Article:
Once they emerge from their cocoons, the workers then take over tending and provisioning young, while the queen continues to lay eggs, and typically no longer leaves the nest.

Late in the season, the colony produces males and new queens which mate. Males, workers, and old queens eventually die; only the newly mated queens are capable of surviving through winter.

Bumble bees are key generalist pollinators of native plants and agricultural crops. Through their foraging and collection of nectar and pollen they physically transfer the latter between plants, allowing them to reproduce.

The bumble bees' unique behavior of “buzz pollination”, in which they grab onto and strongly shake an entire flower by vibrating their powerful wing muscles, results in large amounts of pollen being released and produces a more complete fruit set than other pollinators, including honey bees.

Geographic range

The western bumble bee species historically occurred in healthy populations across large geographic areas. This species was historically common in the western United States and Canada: western South Dakota south to northern New Mexico west to northern California and north to southern Alaska.

Recent surveys reveal significant declines in their numbers, distribution, and ranges. Surveys have located only a handful of populations in Washington, primarily in remote subalpine and montane sites. A 28% reduction was estimated in detected range area in a recent study, and western bumble bee was found largely absent from the western portion of its range. 

Recently, the United States Geological Survey, in collaboration with bumble bee researchers, used data gathered in the Pacific Northwest Bumble Bee Atlas to model occupancy for the western bumble bee. They found a 93% decline in the occupancy over approximately two decades.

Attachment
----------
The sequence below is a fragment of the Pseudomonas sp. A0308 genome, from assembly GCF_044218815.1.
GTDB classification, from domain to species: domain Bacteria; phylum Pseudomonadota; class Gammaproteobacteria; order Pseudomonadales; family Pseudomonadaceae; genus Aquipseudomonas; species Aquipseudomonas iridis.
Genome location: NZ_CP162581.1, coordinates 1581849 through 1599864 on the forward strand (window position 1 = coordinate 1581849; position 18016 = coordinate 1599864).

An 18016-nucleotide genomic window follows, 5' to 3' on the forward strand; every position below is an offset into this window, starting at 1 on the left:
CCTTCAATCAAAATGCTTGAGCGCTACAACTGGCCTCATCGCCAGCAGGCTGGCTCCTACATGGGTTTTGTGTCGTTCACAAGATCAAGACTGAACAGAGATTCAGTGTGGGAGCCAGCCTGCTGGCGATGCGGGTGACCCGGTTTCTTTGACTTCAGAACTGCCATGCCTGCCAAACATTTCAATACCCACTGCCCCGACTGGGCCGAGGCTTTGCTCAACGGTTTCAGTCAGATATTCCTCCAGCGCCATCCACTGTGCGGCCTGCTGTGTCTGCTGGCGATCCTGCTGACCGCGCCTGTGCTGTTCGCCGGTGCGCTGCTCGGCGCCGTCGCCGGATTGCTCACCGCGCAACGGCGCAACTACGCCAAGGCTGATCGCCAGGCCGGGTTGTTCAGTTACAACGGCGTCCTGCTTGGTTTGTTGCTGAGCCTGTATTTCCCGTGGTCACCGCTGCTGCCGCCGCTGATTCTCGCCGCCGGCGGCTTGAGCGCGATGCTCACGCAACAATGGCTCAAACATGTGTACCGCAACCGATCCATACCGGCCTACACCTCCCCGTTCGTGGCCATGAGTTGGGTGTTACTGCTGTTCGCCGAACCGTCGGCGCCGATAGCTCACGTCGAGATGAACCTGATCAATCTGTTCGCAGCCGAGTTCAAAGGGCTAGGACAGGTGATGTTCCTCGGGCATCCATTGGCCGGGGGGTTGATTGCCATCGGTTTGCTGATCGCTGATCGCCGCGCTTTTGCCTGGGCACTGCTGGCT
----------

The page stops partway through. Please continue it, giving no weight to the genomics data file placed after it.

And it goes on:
Additional surveys are needed to determine the location and number of extant Washington populations of western bumble bee.

For maps of the geographic range and conservation status of the western bumble bee and other information, check out NatureServe Explorer and the International Union for Conservation of Nature Red List.

Climate vulnerability

Sensitivity to climate change


Climate sensitivity of the western bumble bee (WBB) is likely driven by temperature increases, reduced snowpack, earlier snowmelt, later first frost, increased wildfire, drought, and increased frequency of temperature and precipitation extremes. In Washington, WBB is extant in several higher elevation sites where temperature increases, reduced snowpack, earlier snowmelt, and later first frost will likely disrupt the timing of the bumble bee's life cycle, sometimes with lethal effects; result in phenological asynchrony between the bee and key forage plants; and may eventually change the flowering plant species make-up. WBB has also been recently documented in the Palouse Prairie, an ecological system assessed as moderately vulnerable to climate change with a high confidence in the Washington State Wildlife Action Plan (SWAP). Temperatures may also affect the distribution of this species, as it appears to prefer cooler environments. Increasing fire frequencies may help maintain bumble bee foraging habitat by preventing conifer encroachment on meadows with abundant flowers, but will also likely be lethal to bumble bee colonies.